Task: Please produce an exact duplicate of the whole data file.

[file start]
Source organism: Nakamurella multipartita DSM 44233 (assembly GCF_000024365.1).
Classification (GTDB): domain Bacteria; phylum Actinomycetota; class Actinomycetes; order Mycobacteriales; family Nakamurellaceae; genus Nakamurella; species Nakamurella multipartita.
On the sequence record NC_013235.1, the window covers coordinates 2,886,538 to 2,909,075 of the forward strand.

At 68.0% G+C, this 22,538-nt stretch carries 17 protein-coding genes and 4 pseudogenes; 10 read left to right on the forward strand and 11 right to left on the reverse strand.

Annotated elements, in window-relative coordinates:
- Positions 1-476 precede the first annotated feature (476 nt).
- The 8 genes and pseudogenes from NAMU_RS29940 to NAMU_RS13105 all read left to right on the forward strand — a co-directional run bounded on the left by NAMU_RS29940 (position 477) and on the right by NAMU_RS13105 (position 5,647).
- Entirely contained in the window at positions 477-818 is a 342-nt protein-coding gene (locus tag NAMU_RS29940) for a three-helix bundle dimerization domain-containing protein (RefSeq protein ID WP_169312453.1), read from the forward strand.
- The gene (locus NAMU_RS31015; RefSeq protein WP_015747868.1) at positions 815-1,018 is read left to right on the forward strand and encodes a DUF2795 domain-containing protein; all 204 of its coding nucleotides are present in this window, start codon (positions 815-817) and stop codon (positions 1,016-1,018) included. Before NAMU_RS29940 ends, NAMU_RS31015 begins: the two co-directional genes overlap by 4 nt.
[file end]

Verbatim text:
Source organism: Nakamurella multipartita DSM 44233 (assembly GCF_000024365.1).
Classification (GTDB): domain Bacteria; phylum Actinomycetota; class Actinomycetes; order Mycobacteriales; family Nakamurellaceae; genus Nakamurella; species Nakamurella multipartita.
On the sequence record NC_013235.1, the window covers coordinates 2,886,538 to 2,909,075 of the forward strand.

At 68.0% G+C, this 22,538-nt stretch carries 17 protein-coding genes and 4 pseudogenes; 10 read left to right on the forward strand and 11 right to left on the reverse strand.

Annotated elements, in window-relative coordinates:
- Positions 1-476 precede the first annotated feature (476 nt).
- The 8 genes and pseudogenes from NAMU_RS29940 to NAMU_RS13105 all read left to right on the forward strand — a co-directional run bounded on the left by NAMU_RS29940 (position 477) and on the right by NAMU_RS13105 (position 5,647).
- Entirely contained in the window at positions 477-818 is a 342-nt protein-coding gene (locus tag NAMU_RS29940) for a three-helix bundle dimerization domain-containing protein (RefSeq protein ID WP_169312453.1), read from the forward strand.
- The gene (locus NAMU_RS31015; RefSeq protein WP_015747868.1) at positions 815-1,018 is read left to right on the forward strand and encodes a DUF2795 domain-containing protein; all 204 of its coding nucleotides are present in this window, start codon (positions 815-817) and stop codon (positions 1,016-1,018) included. Before NAMU_RS29940 ends, NAMU_RS31015 begins: the two co-directional genes overlap by 4 nt.